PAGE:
Dr David Dobbin CBE, chairman of the Northern Ireland Food and Drink Association, has called for the local agri-food industry to up its game right along the supply chain to take on the competition and seek out the best opportunities for increased value from the market.
He said that the industry faced major challenges in the form of intense price competition and falling returns and that it could not afford to sit out the current difficult markets and wait for things to get better.
Dr Dobbin made the comments at the 19th Northern Ireland Food and Drink (NIFDA) annual dinner, sponsored by HSBC and attended by over 200 leading figures in the local agri-food industry.
He said that whilst a number of factors are causing marketplace volatility and turmoil, food manufacturers and processors must focus on pro-actively pursuing opportunities rather than simply adopting a defensive position.
“A general fall in commodity prices, adverse exchange rates, a price war on the high street and the ending of EU milk quotas have all impacted upon the local food and drink industry,” he said.
“Intense price competition in falling markets has resulted in lower returns and deflation with the impact being felt right along the supply chain including farmers, processors and retailers – none of whom has been making any money. However, we must focus on the opportunities rather than the problems.”
Dr Dobbin said that the Northern Ireland agri-food industry must exploit its strengths, including our island status which is enabling us to create a ‘food fortress’ with one of the highest integrity supply chains in the world.
He also welcomed the recent political agreement which includes a reduction in the rate of corporation tax to 12.5% by 2018, and the continuation of the industrial rate relief for manufacturing.
NIFDA is due to issue its manifesto in early 2016, which will outline its main priorities for removing barriers to trade and improving the competitiveness of the sector.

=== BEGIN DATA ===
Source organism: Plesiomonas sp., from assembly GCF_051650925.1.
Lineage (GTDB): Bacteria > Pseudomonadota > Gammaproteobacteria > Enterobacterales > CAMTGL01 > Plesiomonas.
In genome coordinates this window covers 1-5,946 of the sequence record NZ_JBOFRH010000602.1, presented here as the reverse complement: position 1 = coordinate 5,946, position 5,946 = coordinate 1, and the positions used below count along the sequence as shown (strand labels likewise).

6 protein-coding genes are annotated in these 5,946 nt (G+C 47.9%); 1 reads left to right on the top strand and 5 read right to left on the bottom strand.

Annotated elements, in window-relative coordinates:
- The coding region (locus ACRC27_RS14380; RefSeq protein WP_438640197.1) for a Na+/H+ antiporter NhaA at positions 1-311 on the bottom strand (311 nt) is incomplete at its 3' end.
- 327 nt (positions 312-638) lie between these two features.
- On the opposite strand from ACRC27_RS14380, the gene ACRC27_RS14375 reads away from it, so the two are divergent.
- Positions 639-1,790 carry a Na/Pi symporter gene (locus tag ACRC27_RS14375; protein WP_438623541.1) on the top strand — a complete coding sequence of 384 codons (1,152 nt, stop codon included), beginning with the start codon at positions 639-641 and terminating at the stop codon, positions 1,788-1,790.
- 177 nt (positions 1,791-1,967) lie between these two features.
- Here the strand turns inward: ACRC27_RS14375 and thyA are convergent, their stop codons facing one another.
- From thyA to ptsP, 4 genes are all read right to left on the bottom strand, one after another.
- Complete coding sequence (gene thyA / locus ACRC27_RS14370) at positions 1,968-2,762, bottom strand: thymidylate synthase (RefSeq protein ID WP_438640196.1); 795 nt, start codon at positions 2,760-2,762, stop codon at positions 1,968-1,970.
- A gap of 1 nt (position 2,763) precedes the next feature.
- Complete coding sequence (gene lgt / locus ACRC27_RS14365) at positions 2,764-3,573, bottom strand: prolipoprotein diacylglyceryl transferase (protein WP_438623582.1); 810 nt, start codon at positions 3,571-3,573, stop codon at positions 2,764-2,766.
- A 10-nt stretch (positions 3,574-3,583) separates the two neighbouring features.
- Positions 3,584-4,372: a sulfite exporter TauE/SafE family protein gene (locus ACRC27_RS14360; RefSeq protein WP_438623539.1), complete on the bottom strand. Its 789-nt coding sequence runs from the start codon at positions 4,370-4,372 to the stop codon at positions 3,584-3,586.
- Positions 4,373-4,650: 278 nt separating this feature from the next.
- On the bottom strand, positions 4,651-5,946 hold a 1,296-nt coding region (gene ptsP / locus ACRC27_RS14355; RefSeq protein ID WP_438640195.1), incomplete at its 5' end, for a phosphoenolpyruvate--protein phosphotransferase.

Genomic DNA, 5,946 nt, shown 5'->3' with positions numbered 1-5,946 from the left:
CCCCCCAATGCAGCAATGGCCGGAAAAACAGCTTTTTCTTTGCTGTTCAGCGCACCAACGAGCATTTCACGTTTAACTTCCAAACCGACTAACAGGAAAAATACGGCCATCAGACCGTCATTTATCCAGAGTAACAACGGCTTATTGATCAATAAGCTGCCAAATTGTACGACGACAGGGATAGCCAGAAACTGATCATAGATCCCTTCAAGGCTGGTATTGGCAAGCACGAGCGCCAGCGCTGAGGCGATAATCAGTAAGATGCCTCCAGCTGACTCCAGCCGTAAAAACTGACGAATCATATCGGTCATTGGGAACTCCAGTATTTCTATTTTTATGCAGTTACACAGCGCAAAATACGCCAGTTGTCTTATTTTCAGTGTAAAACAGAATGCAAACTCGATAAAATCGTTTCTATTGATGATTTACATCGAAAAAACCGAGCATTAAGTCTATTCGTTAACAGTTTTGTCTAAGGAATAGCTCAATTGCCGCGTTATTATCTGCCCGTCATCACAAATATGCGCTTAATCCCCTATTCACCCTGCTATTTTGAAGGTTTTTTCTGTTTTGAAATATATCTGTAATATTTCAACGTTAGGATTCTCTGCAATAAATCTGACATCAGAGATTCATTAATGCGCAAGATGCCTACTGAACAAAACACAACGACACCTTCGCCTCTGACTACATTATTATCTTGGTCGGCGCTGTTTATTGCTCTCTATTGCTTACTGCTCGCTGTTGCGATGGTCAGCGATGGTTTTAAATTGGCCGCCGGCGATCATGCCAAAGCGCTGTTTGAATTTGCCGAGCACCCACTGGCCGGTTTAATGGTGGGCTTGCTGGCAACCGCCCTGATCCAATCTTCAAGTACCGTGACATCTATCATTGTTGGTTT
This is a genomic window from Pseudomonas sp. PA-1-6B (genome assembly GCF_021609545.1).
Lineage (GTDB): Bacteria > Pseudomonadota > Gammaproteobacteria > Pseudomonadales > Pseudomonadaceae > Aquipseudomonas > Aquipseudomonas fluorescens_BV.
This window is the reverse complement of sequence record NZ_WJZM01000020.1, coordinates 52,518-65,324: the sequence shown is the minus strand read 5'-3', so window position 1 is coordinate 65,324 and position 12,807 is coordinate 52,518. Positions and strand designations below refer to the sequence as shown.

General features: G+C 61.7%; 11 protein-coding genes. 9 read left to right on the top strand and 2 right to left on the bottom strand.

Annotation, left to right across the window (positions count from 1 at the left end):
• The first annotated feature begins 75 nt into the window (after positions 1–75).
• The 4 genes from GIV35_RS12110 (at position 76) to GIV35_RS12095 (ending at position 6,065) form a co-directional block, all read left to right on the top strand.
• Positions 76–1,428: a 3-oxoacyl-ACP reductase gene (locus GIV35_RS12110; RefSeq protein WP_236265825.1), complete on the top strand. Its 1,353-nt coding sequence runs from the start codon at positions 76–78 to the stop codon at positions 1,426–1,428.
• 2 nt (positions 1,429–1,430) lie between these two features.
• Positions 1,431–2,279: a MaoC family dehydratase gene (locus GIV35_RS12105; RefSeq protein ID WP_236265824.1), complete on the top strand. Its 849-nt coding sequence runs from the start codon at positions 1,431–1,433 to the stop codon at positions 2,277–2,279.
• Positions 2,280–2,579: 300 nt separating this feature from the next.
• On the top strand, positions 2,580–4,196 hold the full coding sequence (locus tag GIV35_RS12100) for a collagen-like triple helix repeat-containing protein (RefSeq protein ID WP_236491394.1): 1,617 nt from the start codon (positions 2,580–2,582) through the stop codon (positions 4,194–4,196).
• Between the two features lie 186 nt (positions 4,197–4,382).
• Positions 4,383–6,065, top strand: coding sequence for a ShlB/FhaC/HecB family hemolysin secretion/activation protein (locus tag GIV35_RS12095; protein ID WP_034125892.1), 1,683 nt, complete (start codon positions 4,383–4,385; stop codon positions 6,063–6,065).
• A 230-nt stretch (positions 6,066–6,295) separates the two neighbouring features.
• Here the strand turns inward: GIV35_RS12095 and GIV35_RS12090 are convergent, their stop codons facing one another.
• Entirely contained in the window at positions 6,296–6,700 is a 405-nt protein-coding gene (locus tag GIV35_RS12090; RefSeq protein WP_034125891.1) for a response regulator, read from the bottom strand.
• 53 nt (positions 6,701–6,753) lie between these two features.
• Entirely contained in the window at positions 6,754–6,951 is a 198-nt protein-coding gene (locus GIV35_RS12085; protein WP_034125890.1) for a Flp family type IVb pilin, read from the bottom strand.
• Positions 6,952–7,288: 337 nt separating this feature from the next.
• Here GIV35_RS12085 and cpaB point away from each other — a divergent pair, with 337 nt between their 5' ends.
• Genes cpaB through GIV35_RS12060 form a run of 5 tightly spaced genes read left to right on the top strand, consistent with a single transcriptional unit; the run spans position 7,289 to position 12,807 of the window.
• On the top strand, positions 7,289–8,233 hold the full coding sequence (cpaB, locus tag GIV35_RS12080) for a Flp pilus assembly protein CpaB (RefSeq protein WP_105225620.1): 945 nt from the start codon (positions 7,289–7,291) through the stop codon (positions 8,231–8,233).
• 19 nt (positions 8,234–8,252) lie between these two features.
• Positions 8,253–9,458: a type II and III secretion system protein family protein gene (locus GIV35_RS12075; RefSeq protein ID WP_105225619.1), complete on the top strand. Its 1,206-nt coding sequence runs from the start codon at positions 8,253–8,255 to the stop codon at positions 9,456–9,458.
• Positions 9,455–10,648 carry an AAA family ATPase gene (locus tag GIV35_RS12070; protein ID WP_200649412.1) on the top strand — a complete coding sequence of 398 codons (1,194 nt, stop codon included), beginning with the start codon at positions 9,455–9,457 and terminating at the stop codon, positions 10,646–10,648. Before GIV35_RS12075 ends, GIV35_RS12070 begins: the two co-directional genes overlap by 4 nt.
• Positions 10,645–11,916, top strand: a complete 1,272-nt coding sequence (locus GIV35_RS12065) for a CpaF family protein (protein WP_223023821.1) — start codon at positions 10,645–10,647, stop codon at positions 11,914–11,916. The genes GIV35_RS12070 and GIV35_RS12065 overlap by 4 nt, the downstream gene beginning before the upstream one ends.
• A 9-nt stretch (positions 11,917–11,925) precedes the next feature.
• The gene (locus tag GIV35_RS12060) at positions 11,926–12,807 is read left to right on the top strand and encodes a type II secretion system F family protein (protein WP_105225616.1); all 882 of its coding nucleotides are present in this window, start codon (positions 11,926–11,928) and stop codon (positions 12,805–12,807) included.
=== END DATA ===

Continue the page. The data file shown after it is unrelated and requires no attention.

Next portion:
Dr Dobbin outlined the main themes of the manifesto – which include: reducing our cost and tax base; increasing market support activity; increasing product and process innovation activity; and improving our skills base and attracting talent in the sector.
Tesco Plc chief product officer Jason Tarry took to the podium on the evening to outline Tesco’s future plans in Northern Ireland, while local Tesco representative Cliff Kells, who is due to retire in 2016, was honoured at the event for his significant contribution to the local grocery sector.
Allan Wilkinson, head of food and agriculture UK, HSBC, commented: “HSBC is delighted to be sponsoring the 19th annual dinner of the Northern Ireland Food and Drink Association.
“HSBC is active across the whole food and drink industry internationally, and we strongly believe that Northern Ireland will continue to expand its presence in the international trade of food and drink, as it has done for a number of years.
“We are keen to play a part in this expansion, and to support a number of successful businesses which have their origins in Northern Ireland, while also building upon the relationships we already have in the community.”